Growing old gracefully - and healthily
Published on 24 July 2012
Ageing is a natural part of the cycle of life. But how can we age healthily, and why do some people age better and more healthily than others? As the UK population gets older, the new MRC-Arthritis Research UK Centre for Musculoskeletal Ageing Research hopes to provide some practical solutions to these important questions.
It’s easy enough to stay fit when we’re young and healthy, but as we get older, stiffer and often heavier our bodies tend to be more prone to musculoskeletal aches and pains and the onset of age-related conditions such as arthritis and osteoporosis.
While there’s nothing we can do to stop the ageing process, how can we reduce these risks, or at least, how can we ensure that we have a fighting chance of staying as healthy as we can as we get older?
Human ageing expert Professor Janet Lord puts it like this: “So many of our population are now living well into their 70s and 80s, and that should be a cause for celebration. But unless we can ensure that old age is spent in good health it will be a stage in life that is endured rather than enjoyed.”
As director of the new musculoskeletal ageing centre, Professor Lord is heading up a major programme of work at the Universities of Birmingham and Nottingham with the precise aim of making life for older people enjoyable rather than simply endurable.
An energetic 50-something, she’s a fantastic role model, only recently giving up running marathons (due to lack of time rather than lack of fitness) and is hugely enthusiastic about her mission.
The centre will focus on the role that diet and exercise play in preventing premature musculoskeletal ageing, with basic lab and field-based research translated into meaningful practical results that can be implemented into practice. And it aims to define the key factors, both biological and lifestyle-related, that drive age-related musculoskeletal frailty.
Professor Lord and her colleagues will use their expertise and facilities – in the new and impressively shiny Queen Elizabeth Hospital in Birmingham (the biggest hospital in Europe) where the centre is based – to develop and validate the most effective diet and exercise-based interventions that can be done by older adults whether they are in their own home, in care homes, or even in hospital or health care settings.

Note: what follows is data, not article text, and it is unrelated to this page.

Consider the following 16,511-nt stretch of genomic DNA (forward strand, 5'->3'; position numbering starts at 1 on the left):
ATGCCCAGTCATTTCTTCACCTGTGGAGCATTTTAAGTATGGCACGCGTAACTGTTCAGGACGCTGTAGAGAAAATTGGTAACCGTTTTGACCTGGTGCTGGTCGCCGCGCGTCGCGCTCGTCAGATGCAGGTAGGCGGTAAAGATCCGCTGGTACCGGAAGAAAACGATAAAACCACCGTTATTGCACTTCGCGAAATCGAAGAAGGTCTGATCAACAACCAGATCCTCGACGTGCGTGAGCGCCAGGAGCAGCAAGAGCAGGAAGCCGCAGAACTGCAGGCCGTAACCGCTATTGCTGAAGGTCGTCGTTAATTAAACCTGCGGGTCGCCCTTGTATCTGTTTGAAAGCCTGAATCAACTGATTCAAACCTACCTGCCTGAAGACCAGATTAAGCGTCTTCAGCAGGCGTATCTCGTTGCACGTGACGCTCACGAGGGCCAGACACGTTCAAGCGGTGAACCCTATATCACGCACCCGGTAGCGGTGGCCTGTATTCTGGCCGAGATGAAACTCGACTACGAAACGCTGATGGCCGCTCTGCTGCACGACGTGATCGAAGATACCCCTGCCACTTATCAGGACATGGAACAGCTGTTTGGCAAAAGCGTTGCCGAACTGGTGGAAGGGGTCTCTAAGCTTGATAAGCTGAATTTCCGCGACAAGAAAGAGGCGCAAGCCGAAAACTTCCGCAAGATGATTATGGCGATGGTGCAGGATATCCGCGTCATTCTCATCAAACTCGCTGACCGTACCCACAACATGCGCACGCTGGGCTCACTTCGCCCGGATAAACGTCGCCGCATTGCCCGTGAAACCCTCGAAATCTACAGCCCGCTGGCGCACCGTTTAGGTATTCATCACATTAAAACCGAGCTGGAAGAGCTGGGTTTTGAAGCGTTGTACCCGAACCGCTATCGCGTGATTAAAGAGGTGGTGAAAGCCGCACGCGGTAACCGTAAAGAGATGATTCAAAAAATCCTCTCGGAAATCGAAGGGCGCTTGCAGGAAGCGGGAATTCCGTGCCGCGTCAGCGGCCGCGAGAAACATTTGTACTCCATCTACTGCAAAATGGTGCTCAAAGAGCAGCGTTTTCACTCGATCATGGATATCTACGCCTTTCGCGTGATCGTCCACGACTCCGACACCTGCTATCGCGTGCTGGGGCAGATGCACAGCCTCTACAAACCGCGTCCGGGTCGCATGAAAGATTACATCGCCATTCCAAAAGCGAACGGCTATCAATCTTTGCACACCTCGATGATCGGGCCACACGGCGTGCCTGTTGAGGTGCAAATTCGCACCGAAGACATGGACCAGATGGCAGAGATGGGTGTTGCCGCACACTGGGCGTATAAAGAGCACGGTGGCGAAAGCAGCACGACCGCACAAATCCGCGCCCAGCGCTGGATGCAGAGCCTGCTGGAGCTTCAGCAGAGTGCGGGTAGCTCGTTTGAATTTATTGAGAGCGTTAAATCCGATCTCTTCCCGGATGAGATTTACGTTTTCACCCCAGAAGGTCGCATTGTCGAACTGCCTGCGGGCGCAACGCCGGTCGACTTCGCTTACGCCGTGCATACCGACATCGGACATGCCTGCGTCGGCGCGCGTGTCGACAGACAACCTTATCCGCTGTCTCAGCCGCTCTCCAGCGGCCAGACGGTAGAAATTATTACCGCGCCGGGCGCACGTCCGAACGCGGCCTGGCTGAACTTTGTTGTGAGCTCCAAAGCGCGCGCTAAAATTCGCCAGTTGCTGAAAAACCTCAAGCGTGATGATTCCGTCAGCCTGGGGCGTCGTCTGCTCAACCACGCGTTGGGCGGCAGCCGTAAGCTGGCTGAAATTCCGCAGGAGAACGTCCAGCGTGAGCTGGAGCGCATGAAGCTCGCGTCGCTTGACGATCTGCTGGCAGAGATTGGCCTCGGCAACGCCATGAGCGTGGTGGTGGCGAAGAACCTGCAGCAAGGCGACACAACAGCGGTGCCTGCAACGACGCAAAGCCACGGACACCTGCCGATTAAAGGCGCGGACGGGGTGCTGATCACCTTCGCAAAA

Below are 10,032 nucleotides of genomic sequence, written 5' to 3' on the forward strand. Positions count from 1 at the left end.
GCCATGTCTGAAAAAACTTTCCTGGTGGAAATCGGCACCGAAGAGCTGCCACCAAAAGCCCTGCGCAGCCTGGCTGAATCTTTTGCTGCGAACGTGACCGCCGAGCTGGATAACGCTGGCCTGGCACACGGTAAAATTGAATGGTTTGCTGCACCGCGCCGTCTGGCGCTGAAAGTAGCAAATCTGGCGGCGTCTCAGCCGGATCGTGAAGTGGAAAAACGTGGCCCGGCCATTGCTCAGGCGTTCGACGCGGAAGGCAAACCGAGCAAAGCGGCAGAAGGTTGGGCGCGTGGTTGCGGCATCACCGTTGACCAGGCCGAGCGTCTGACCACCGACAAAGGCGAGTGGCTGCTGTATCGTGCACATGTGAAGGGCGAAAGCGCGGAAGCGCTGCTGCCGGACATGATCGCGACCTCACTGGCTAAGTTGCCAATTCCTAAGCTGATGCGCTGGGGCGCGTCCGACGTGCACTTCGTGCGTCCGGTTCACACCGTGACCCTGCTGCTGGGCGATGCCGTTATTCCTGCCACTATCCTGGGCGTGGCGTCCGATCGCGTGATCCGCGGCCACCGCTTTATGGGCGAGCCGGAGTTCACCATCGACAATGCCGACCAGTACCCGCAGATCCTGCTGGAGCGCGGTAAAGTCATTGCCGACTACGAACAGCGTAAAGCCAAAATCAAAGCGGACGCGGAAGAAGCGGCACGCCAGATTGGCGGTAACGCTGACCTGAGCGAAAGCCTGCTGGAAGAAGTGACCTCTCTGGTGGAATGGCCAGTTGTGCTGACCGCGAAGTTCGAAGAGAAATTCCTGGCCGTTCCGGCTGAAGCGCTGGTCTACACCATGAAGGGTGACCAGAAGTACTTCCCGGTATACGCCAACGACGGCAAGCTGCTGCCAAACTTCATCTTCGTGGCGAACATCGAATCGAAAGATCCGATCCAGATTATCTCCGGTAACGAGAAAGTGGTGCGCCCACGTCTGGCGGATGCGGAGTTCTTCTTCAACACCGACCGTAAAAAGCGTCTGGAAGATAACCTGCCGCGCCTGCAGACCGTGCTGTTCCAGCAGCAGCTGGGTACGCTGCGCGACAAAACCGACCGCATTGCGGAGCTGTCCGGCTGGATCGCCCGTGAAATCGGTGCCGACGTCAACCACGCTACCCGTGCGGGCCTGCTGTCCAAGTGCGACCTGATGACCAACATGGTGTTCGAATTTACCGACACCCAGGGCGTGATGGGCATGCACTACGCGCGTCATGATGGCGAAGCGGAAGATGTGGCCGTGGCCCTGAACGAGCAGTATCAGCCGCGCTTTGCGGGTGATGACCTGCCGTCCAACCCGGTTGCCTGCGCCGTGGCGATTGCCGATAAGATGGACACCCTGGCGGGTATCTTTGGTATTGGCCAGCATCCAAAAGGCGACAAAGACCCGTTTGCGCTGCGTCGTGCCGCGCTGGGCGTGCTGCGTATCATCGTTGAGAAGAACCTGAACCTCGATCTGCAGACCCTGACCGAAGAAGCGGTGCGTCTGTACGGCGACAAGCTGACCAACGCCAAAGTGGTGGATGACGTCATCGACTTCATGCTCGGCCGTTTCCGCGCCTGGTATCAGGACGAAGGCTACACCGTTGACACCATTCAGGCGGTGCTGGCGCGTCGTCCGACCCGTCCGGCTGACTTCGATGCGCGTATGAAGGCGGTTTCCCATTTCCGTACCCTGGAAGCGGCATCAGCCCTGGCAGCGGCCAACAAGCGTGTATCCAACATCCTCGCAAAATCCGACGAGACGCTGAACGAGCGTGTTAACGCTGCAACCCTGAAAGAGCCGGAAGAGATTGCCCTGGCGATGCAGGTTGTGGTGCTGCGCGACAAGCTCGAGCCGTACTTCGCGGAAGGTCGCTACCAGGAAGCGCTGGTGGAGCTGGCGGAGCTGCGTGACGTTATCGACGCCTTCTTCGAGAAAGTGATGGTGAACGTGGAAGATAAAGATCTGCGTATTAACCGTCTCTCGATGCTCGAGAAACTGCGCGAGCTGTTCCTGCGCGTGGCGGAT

Motivation is key
Such lifestyle interventions are notoriously difficult to implement and Professor Lord acknowledges that motivation is the key to ensuring that older people maintain healthy lifestyles. This motivational aspect forms a key plank of the centre’s research programme.
“Crucially we’ll be working with health psychologists to make sure that older adults will take up and adhere to the lifestyle programmes that we develop – ensuring that our ideas work in real life as well as in the laboratory,” she says.
Professor Joan Duda, sport and exercise psychologist specialising in motivational processes (another 50-plus role model who enjoys hiking, competitive tennis and ballroom dancing!) is already working with people with rheumatoid arthritis to try and promote their engagement with physical activity, improve their cardiovascular health and enhance their well-being. She will be involved in the centre’s new dietary and exercises studies and is acutely aware that there is no point devising all kinds of new exercise and nutrition-related classes if the people they are aimed at aren’t sufficiently motivated to keep attending.
“It’s all about promoting positive behaviour change, and how to maintain it,” she says. “When people take ownership of their behaviour and make the decision to adopt healthier habits it’s the most effective. They are more likely to ‘stick with it’ and enjoy and feel better about themselves.
“Whether it’s about participation in physical activity, taking prescribed medicine, or eating better, we rarely observe adherence and improved well-being when individuals are told they have to do it.